Sure, it would be nice to get free delivery on clothes for a year, but if the account doesn’t quite work for you or doesn’t deliver the quality of service or flexibility you need, you would be better off banking elsewhere.
Key considerations when looking for the best student bank accounts
There are a few considerations that are important to bear in mind when shopping around for the best student bank account.
How will you use your account?
Do you want an account to pay bills or manage rent on your student accommodation? Do you need a card? Need to make international payments or receive international deposits?
Spending a minute thinking about how you’ll use your student bank account should help focus your mind when making a decision.
You want the best tool for the job, not just the account that offers the most enticing discount or free offer.
How will you use the overdraft?
Some student bank accounts offer a small overdraft for your first year and then gradually offer more each year going forward. Will you need a lot of cash up front or do you think you’ll need more later?
Remember, just because the overdraft is there, it doesn’t mean you have to use it. However, if you envisage you will need it, you’ll want sufficient funds available to make your first year one to remember!
How will you repay the overdraft?
While it’s a little early to think about repaying the overdraft, you should at least give it some thought. Each student bank account handles repayment slightly differently, so it’s worth spending a little time researching how each bank wants you to handle it.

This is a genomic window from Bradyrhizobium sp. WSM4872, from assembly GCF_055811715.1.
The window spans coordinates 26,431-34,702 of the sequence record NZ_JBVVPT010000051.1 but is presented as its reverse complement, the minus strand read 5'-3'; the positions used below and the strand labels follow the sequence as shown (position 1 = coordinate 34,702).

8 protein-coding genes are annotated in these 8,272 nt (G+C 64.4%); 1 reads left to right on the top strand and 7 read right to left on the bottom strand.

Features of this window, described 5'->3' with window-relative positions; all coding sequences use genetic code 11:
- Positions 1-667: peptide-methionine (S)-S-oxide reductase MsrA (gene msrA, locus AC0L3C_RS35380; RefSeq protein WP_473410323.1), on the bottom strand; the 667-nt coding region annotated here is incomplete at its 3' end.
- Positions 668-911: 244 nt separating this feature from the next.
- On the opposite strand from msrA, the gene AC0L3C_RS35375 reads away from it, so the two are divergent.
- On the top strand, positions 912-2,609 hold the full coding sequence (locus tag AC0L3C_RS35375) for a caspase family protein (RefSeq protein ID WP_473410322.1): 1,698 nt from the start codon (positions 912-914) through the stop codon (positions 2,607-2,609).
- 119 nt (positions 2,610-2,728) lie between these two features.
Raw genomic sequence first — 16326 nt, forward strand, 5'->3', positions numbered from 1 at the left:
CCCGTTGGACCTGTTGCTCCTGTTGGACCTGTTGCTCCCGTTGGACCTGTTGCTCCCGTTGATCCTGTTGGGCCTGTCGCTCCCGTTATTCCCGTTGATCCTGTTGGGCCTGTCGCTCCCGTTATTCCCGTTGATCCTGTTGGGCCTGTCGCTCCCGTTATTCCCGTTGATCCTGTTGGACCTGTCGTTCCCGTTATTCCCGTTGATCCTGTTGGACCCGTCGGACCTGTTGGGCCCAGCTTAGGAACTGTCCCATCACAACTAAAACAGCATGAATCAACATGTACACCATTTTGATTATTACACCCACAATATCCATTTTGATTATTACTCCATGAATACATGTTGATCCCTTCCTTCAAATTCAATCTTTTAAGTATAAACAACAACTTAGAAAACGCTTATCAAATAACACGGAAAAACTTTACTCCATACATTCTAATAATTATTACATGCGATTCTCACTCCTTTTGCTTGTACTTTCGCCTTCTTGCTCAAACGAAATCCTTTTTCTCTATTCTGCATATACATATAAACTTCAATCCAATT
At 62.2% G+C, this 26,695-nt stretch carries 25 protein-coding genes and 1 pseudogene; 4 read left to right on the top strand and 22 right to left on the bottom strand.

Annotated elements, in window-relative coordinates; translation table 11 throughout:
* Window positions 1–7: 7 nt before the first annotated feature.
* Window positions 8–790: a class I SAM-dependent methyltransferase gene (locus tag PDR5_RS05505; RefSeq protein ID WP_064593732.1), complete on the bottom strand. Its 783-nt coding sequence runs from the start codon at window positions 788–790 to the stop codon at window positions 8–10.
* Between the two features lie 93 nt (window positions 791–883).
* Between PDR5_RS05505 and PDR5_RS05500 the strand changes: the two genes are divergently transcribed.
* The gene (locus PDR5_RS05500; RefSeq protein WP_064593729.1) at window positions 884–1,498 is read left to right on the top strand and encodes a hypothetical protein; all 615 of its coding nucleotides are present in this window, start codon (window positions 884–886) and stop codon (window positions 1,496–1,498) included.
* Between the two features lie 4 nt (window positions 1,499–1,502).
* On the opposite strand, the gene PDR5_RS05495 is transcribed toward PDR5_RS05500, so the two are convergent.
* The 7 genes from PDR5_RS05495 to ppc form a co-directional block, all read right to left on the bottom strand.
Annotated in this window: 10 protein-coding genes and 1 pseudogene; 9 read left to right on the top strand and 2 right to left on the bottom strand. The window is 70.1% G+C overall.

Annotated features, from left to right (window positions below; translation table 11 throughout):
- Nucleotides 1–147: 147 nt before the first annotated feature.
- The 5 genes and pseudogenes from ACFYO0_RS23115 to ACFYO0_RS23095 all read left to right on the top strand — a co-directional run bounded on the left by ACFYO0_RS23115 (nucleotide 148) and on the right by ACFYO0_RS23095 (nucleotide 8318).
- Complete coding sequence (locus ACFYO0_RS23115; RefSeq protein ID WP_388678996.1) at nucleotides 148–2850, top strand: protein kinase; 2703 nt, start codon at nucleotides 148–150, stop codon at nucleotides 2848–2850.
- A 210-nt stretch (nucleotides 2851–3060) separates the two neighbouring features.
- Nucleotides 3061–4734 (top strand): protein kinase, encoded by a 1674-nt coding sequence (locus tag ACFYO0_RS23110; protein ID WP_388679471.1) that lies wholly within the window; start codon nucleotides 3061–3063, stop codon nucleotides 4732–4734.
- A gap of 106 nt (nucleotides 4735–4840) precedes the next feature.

Some of the best bank accounts automatically convert your student bank account into a graduate account with a 0% interest option to help you repay.
Not all do, though, which is why research is critical!
Remember ‘up to’ does not mean guaranteed
Some student bank accounts use ‘up to’ £3,000 overdraft. This means you could be offered between £0 and £3,000 and are not guaranteed the top amount.
Opening a student bank account requires a credit check. If you have a poor history already, you’ll struggle to match the maximum offer.
Some student accounts provide a flat overdraft offer while others use that very important ‘up to’ caveat. You’ll see that a lot through life, so it’s useful to get to grips with it nice and early!
Top tips for choosing the best student bank account
Finally, we’ll finish with some quick tips for choosing the best student bank account for your needs.
- Look beyond the freebie – We covered this above but it’s important enough to reiterate. Make sure the account you choose offers the features and flexibility you need.
- Don’t be afraid to switch if your account doesn’t work – You’re fully entitled to switch bank accounts if you want to, so don’t be afraid to do that if your account isn’t working out.
- Make sure you know the repayment requirements before dipping into your overdraft – An overdraft is not free money, it’s a loan. An incredibly generous 0% (mostly) loan, but still a loan. Make sure you know how you have to repay it.
- Keep an eye on your credit score – Overdraft is borrowing, which impacts your credit score. If you miss a payment, go over your limit or don’t handle the debt well, it will negatively impact your credit score, which impacts every area of your financial life.
Choosing a student bank account isn’t quite as vital as choosing the right university but it’s up there. The right account, with the right fit, makes managing money simple, and that’s the name of the game